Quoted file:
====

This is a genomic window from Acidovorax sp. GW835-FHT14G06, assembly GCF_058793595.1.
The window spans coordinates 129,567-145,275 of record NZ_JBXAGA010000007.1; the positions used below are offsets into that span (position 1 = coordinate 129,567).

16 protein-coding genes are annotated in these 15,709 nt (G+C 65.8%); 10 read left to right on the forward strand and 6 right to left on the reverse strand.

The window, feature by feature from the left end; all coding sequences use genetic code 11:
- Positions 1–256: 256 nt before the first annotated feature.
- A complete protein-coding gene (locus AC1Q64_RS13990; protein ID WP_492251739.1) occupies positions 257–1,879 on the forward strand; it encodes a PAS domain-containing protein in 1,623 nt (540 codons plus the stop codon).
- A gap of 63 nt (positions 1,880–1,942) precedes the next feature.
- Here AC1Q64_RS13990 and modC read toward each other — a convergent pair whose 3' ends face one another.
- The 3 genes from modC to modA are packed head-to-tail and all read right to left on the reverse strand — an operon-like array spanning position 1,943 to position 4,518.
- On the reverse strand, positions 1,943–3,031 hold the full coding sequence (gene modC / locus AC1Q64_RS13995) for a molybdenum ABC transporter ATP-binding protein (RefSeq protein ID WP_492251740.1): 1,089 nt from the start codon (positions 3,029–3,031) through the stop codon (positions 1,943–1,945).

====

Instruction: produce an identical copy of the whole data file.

This is a genomic window from Acidovorax sp. GW835-FHT14G06, assembly GCF_058793595.1.
The window spans coordinates 129,567-145,275 of record NZ_JBXAGA010000007.1; the positions used below are offsets into that span (position 1 = coordinate 129,567).

16 protein-coding genes are annotated in these 15,709 nt (G+C 65.8%); 10 read left to right on the forward strand and 6 right to left on the reverse strand.

The window, feature by feature from the left end; all coding sequences use genetic code 11:
- Positions 1–256: 256 nt before the first annotated feature.
- A complete protein-coding gene (locus AC1Q64_RS13990; protein ID WP_492251739.1) occupies positions 257–1,879 on the forward strand; it encodes a PAS domain-containing protein in 1,623 nt (540 codons plus the stop codon).
- A gap of 63 nt (positions 1,880–1,942) precedes the next feature.
- Here AC1Q64_RS13990 and modC read toward each other — a convergent pair whose 3' ends face one another.
- The 3 genes from modC to modA are packed head-to-tail and all read right to left on the reverse strand — an operon-like array spanning position 1,943 to position 4,518.
- On the reverse strand, positions 1,943–3,031 hold the full coding sequence (gene modC / locus AC1Q64_RS13995) for a molybdenum ABC transporter ATP-binding protein (RefSeq protein ID WP_492251740.1): 1,089 nt from the start codon (positions 3,029–3,031) through the stop codon (positions 1,943–1,945).